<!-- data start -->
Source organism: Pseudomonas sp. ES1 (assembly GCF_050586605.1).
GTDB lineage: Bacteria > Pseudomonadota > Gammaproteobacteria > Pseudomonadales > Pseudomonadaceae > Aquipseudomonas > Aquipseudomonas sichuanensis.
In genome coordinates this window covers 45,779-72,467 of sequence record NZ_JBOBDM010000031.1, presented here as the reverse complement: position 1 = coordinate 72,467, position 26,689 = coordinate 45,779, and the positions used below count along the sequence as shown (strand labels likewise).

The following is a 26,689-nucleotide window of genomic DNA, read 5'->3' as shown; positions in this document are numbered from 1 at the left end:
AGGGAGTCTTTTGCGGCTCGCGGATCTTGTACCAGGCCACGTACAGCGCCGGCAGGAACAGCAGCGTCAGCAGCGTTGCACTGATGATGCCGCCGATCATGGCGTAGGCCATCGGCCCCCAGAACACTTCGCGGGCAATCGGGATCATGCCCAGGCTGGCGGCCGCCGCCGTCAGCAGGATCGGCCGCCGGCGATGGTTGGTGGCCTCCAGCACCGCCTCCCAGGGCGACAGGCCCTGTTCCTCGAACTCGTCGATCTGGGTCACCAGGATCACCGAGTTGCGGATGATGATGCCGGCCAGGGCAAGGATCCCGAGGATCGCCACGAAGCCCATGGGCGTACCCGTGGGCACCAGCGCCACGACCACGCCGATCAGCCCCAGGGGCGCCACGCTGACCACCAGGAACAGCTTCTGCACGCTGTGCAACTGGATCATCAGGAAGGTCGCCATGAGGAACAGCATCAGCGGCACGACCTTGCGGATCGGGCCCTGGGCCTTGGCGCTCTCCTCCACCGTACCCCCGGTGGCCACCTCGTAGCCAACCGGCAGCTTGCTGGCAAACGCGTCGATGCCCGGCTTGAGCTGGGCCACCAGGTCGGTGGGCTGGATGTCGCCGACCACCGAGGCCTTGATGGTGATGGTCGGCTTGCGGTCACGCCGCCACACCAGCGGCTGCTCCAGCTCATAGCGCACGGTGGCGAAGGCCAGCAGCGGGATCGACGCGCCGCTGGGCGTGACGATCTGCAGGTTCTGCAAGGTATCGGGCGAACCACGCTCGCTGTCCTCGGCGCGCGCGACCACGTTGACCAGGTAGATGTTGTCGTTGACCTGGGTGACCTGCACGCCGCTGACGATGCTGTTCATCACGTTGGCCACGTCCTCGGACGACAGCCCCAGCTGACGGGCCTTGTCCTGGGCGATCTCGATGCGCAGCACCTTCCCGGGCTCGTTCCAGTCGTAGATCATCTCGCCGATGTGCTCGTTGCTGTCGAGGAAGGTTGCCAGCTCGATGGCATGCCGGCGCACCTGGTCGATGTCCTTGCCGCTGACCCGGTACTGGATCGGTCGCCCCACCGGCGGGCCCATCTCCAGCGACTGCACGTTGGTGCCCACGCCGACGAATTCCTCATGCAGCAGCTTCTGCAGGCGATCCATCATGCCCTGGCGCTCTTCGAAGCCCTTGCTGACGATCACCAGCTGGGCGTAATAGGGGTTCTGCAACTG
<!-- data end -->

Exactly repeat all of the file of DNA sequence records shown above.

Source organism: Pseudomonas sp. ES1 (assembly GCF_050586605.1).
GTDB lineage: Bacteria > Pseudomonadota > Gammaproteobacteria > Pseudomonadales > Pseudomonadaceae > Aquipseudomonas > Aquipseudomonas sichuanensis.
In genome coordinates this window covers 45,779-72,467 of sequence record NZ_JBOBDM010000031.1, presented here as the reverse complement: position 1 = coordinate 72,467, position 26,689 = coordinate 45,779, and the positions used below count along the sequence as shown (strand labels likewise).

The following is a 26,689-nucleotide window of genomic DNA, read 5'->3' as shown; positions in this document are numbered from 1 at the left end:
AGGGAGTCTTTTGCGGCTCGCGGATCTTGTACCAGGCCACGTACAGCGCCGGCAGGAACAGCAGCGTCAGCAGCGTTGCACTGATGATGCCGCCGATCATGGCGTAGGCCATCGGCCCCCAGAACACTTCGCGGGCAATCGGGATCATGCCCAGGCTGGCGGCCGCCGCCGTCAGCAGGATCGGCCGCCGGCGATGGTTGGTGGCCTCCAGCACCGCCTCCCAGGGCGACAGGCCCTGTTCCTCGAACTCGTCGATCTGGGTCACCAGGATCACCGAGTTGCGGATGATGATGCCGGCCAGGGCAAGGATCCCGAGGATCGCCACGAAGCCCATGGGCGTACCCGTGGGCACCAGCGCCACGACCACGCCGATCAGCCCCAGGGGCGCCACGCTGACCACCAGGAACAGCTTCTGCACGCTGTGCAACTGGATCATCAGGAAGGTCGCCATGAGGAACAGCATCAGCGGCACGACCTTGCGGATCGGGCCCTGGGCCTTGGCGCTCTCCTCCACCGTACCCCCGGTGGCCACCTCGTAGCCAACCGGCAGCTTGCTGGCAAACGCGTCGATGCCCGGCTTGAGCTGGGCCACCAGGTCGGTGGGCTGGATGTCGCCGACCACCGAGGCCTTGATGGTGATGGTCGGCTTGCGGTCACGCCGCCACACCAGCGGCTGCTCCAGCTCATAGCGCACGGTGGCGAAGGCCAGCAGCGGGATCGACGCGCCGCTGGGCGTGACGATCTGCAGGTTCTGCAAGGTATCGGGCGAACCACGCTCGCTGTCCTCGGCGCGCGCGACCACGTTGACCAGGTAGATGTTGTCGTTGACCTGGGTGACCTGCACGCCGCTGACGATGCTGTTCATCACGTTGGCCACGTCCTCGGACGACAGCCCCAGCTGACGGGCCTTGTCCTGGGCGATCTCGATGCGCAGCACCTTCCCGGGCTCGTTCCAGTCGTAGATCATCTCGCCGATGTGCTCGTTGCTGTCGAGGAAGGTTGCCAGCTCGATGGCATGCCGGCGCACCTGGTCGATGTCCTTGCCGCTGACCCGGTACTGGATCGGTCGCCCCACCGGCGGGCCCATCTCCAGCGACTGCACGTTGGTGCCCACGCCGACGAATTCCTCATGCAGCAGCTTCTGCAGGCGATCCATCATGCCCTGGCGCTCTTCGAAGCCCTTGCTGACGATCACCAGCTGGGCGTAATAGGGGTTCTGCAACTG